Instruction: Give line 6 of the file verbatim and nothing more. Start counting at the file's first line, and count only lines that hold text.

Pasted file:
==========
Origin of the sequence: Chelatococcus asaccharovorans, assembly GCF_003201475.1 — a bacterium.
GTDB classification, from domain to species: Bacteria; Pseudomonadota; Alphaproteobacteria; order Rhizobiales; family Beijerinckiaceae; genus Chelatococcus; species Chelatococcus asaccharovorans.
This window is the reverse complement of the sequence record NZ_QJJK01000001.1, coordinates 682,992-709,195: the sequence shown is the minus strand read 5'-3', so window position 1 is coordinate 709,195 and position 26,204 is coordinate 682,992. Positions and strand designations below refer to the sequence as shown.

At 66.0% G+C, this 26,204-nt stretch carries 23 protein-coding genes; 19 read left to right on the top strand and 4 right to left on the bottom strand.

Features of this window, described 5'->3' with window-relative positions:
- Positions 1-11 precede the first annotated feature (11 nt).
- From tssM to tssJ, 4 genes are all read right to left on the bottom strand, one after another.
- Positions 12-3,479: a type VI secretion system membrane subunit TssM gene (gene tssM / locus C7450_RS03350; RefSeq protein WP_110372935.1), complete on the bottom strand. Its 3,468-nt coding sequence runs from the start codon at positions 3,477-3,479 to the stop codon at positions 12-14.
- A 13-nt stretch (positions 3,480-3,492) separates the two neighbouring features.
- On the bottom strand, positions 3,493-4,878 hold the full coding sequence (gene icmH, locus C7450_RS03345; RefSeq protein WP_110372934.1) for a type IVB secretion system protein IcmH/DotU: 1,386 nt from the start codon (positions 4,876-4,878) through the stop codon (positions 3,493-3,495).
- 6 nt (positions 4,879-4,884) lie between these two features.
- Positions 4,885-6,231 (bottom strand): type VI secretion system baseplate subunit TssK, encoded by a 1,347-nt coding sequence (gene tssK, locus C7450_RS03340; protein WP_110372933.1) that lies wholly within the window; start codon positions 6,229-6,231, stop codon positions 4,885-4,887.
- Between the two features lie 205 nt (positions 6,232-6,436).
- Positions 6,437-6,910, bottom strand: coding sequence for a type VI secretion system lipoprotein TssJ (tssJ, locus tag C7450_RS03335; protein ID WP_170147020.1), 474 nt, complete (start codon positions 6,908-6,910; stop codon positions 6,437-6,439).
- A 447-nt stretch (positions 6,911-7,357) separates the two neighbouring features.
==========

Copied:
- Positions 1-11 precede the first annotated feature (11 nt).